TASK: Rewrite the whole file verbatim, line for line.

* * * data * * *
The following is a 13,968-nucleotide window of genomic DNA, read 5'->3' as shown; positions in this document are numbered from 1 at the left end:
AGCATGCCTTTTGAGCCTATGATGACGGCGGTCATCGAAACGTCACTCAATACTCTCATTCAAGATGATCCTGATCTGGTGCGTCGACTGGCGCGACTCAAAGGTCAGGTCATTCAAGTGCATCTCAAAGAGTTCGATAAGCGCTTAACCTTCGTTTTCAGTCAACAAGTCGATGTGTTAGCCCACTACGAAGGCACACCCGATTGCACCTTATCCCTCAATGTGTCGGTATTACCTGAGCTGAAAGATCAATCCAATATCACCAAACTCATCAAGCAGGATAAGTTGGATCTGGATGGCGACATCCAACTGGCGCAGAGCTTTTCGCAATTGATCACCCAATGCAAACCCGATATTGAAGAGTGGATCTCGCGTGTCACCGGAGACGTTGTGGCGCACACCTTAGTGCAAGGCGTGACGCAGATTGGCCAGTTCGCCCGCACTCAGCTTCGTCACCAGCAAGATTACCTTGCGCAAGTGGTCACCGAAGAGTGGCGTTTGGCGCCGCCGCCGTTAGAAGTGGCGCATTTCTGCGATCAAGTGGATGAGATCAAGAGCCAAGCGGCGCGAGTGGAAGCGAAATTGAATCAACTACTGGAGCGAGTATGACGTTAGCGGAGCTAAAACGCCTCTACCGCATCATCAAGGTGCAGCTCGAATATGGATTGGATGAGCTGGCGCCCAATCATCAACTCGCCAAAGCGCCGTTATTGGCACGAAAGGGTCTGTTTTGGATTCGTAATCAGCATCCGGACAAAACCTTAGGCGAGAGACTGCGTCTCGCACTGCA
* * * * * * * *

The following is a 13,968-nucleotide window of genomic DNA, read 5'->3' as shown; positions in this document are numbered from 1 at the left end:
AGCATGCCTTTTGAGCCTATGATGACGGCGGTCATCGAAACGTCACTCAATACTCTCATTCAAGATGATCCTGATCTGGTGCGTCGACTGGCGCGACTCAAAGGTCAGGTCATTCAAGTGCATCTCAAAGAGTTCGATAAGCGCTTAACCTTCGTTTTCAGTCAACAAGTCGATGTGTTAGCCCACTACGAAGGCACACCCGATTGCACCTTATCCCTCAATGTGTCGGTATTACCTGAGCTGAAAGATCAATCCAATATCACCAAACTCATCAAGCAGGATAAGTTGGATCTGGATGGCGACATCCAACTGGCGCAGAGCTTTTCGCAATTGATCACCCAATGCAAACCCGATATTGAAGAGTGGATCTCGCGTGTCACCGGAGACGTTGTGGCGCACACCTTAGTGCAAGGCGTGACGCAGATTGGCCAGTTCGCCCGCACTCAGCTTCGTCACCAGCAAGATTACCTTGCGCAAGTGGTCACCGAAGAGTGGCGTTTGGCGCCGCCGCCGTTAGAAGTGGCGCATTTCTGCGATCAAGTGGATGAGATCAAGAGCCAAGCGGCGCGAGTGGAAGCGAAATTGAATCAACTACTGGAGCGAGTATGACGTTAGCGGAGCTAAAACGCCTCTACCGCATCATCAAGGTGCAGCTCGAATATGGATTGGATGAGCTGGCGCCCAATCATCAACTCGCCAAAGCGCCGTTATTGGCACGAAAGGGTCTGTTTTGGATTCGTAATCAGCATCCGGACAAAACCTTAGGCGAGAGACTGCGTCTCGCACTGCA